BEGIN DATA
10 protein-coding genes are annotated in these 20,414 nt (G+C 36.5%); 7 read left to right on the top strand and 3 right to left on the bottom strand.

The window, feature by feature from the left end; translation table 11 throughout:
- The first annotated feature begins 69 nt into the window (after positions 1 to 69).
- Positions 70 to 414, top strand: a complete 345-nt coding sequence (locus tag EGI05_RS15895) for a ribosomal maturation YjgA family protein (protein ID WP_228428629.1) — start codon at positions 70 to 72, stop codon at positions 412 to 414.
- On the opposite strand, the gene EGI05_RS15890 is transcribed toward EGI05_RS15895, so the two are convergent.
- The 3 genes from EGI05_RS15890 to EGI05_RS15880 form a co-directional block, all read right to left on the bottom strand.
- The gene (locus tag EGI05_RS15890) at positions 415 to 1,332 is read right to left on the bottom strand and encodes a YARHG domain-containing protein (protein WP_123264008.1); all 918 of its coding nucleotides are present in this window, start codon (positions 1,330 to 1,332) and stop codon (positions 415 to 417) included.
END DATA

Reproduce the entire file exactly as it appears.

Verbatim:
10 protein-coding genes are annotated in these 20,414 nt (G+C 36.5%); 7 read left to right on the top strand and 3 right to left on the bottom strand.

The window, feature by feature from the left end; translation table 11 throughout:
- The first annotated feature begins 69 nt into the window (after positions 1 to 69).
- Positions 70 to 414, top strand: a complete 345-nt coding sequence (locus tag EGI05_RS15895) for a ribosomal maturation YjgA family protein (protein ID WP_228428629.1) — start codon at positions 70 to 72, stop codon at positions 412 to 414.
- On the opposite strand, the gene EGI05_RS15890 is transcribed toward EGI05_RS15895, so the two are convergent.
- The 3 genes from EGI05_RS15890 to EGI05_RS15880 form a co-directional block, all read right to left on the bottom strand.
- The gene (locus tag EGI05_RS15890) at positions 415 to 1,332 is read right to left on the bottom strand and encodes a YARHG domain-containing protein (protein WP_123264008.1); all 918 of its coding nucleotides are present in this window, start codon (positions 1,330 to 1,332) and stop codon (positions 415 to 417) included.